Though Google, in its more recent years, has shown signs of a more traditional company (placing the engineer first and making sure the job gets done over anything else), it’s not certain whether or not younger generations will follow suit. Tulgan explains this conundrum:

“Gen Yers’ ‘attitude’ probably is not likely to go away as they mature; their high-maintenance reputation is all too real … Yes, Generation Y will be more difficult to recruit, retain, motivate, and manage … But this will also be the most high-performing workforce in history for those who know how to manage them properly.”


Perhaps, then, there is a need for self-management. Generation Y possesses a “Be-my-own-boss” mentality, and this could very well be the solution. Google is a young business in several capacities, not only with respect to the company’s age, but also in terms of those who keep the business afloat. Young college grads and those in their 20s and 30s manage the company and define its culture.

In comparing Google culture to Generation Y, there is a drop-off point. Google, even with its young, fresh approach to business, stays true to its mission and ultimately has very focused goals that remain constant. While Generation Y will adhere to a specific business culture for a period of time, the need for a diverse, ever-changing setting will emerge. Diversity is key, and young employees thrive on unique experiences. Eventually, even Google will seem like a bore.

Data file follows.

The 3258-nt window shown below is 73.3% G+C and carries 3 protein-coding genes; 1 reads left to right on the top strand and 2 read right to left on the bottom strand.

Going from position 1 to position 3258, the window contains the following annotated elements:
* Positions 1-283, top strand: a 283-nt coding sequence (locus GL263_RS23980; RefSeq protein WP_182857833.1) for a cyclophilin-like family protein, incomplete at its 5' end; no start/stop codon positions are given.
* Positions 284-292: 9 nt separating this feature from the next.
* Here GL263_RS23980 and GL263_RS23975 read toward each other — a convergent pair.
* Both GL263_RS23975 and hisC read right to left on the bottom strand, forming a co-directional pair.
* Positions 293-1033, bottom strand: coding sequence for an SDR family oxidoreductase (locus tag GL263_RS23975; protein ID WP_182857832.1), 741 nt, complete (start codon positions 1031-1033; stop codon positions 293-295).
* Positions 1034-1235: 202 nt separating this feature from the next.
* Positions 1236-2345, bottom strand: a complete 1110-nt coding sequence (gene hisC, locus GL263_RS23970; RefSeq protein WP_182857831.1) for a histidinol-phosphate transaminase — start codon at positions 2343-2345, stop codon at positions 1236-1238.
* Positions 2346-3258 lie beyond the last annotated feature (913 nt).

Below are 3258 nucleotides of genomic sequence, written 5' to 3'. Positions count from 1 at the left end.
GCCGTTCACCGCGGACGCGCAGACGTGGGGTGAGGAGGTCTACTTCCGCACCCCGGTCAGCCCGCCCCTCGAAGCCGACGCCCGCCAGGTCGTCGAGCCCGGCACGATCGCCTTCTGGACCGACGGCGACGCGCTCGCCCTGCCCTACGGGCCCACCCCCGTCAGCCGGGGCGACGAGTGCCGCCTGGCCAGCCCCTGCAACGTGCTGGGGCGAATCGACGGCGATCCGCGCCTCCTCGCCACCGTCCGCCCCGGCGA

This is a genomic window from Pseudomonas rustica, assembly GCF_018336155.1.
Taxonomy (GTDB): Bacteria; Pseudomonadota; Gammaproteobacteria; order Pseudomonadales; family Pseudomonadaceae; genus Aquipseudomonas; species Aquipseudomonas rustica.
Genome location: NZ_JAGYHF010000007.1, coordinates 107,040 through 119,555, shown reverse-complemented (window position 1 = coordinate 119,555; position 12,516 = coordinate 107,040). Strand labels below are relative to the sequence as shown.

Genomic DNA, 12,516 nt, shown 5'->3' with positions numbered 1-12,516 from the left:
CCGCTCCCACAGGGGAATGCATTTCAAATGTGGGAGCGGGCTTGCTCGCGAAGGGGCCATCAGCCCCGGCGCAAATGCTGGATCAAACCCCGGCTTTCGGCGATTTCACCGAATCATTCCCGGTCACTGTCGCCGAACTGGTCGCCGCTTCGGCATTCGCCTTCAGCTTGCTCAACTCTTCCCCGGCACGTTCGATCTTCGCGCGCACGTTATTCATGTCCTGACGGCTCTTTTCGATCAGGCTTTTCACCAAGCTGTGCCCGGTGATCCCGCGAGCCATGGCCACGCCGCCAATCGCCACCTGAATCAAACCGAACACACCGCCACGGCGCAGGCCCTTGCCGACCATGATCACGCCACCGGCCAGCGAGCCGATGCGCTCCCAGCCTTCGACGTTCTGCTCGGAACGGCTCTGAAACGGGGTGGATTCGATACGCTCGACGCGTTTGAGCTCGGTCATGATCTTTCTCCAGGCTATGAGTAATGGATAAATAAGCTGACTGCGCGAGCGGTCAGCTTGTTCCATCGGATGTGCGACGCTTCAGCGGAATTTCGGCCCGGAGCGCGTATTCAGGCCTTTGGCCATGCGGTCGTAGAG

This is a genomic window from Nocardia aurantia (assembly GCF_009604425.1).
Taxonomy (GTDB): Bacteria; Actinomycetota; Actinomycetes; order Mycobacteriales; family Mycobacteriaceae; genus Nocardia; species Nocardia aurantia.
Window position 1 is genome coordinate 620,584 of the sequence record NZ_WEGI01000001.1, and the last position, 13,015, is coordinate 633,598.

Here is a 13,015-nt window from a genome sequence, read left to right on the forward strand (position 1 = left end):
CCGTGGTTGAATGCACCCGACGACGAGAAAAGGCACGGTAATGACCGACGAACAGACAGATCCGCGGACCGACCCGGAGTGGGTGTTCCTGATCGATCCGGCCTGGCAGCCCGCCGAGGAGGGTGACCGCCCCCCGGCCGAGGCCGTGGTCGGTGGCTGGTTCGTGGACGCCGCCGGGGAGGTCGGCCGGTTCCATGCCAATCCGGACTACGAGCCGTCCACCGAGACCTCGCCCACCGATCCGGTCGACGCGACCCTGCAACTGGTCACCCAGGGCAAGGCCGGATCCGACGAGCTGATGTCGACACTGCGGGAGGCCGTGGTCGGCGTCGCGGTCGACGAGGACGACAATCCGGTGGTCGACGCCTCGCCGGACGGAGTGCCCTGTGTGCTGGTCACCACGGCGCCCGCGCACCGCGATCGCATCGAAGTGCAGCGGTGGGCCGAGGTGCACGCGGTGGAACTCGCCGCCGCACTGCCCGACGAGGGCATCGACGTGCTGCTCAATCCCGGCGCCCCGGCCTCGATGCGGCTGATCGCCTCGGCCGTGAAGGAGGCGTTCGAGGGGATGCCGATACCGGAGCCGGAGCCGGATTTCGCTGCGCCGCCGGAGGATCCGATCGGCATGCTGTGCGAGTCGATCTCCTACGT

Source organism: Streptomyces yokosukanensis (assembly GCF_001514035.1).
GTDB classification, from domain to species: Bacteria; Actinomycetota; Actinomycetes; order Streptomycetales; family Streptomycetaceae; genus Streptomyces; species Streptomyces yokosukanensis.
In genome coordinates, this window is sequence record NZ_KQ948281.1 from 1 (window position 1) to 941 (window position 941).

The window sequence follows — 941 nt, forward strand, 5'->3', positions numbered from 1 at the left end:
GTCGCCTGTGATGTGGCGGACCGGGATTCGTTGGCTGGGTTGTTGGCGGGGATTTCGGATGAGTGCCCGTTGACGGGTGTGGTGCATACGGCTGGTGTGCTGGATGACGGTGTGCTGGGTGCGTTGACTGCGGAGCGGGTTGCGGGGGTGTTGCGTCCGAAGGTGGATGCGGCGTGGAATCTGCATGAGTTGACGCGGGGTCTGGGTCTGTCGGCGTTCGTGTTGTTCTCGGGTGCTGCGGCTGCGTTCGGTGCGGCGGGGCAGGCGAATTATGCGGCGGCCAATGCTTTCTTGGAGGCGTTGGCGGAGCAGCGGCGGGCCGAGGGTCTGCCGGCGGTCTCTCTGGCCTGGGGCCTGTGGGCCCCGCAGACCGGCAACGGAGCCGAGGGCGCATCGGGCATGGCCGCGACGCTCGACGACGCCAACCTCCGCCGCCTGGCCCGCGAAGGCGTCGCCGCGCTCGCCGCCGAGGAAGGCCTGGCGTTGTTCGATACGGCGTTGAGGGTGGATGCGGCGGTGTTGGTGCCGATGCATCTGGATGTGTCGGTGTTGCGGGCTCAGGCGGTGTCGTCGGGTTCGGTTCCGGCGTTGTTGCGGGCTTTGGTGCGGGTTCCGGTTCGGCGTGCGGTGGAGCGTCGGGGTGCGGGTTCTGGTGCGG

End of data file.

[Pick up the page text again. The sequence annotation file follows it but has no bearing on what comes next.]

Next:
At the end of the day, what these young people want is a life of meaning and purpose, and that includes a satisfying career. In such a fast-paced world, there is little time left over for leisurely purposes, so why shouldn’t work be fun? Eric Schmidt explained these ideas at a press conference in late 2009:

“Life is short. And everybody here understands that. Life is short; you should work on the things that are most important. If you want to work on what Google is working on –– cloud computing, search, all the things that we talk about all the time –– then come to Google and we will pay you well.”

What more could a young person want? What Schmidt describes is enough, at least for today.


Kafka, Peter, (07 October 2009). Google Says Google's Perks Are Overrated, and Belt-Tightening is Underrated. Media Memo. Retrieved from

Lancaster, Lynne C., (17 March 2004). When Generations Collide: How to Solve the Generational Puzzle at Work (presentation). The Management Forum Series.

Tulgan, Bruce, (2009). Not Everyone Gets a Trophy: How to Manage Generation Y. California: Jossey-Bass. Retrieved from

Unless otherwise stated, the content of this page is licensed under Creative Commons Attribution-ShareAlike 3.0 License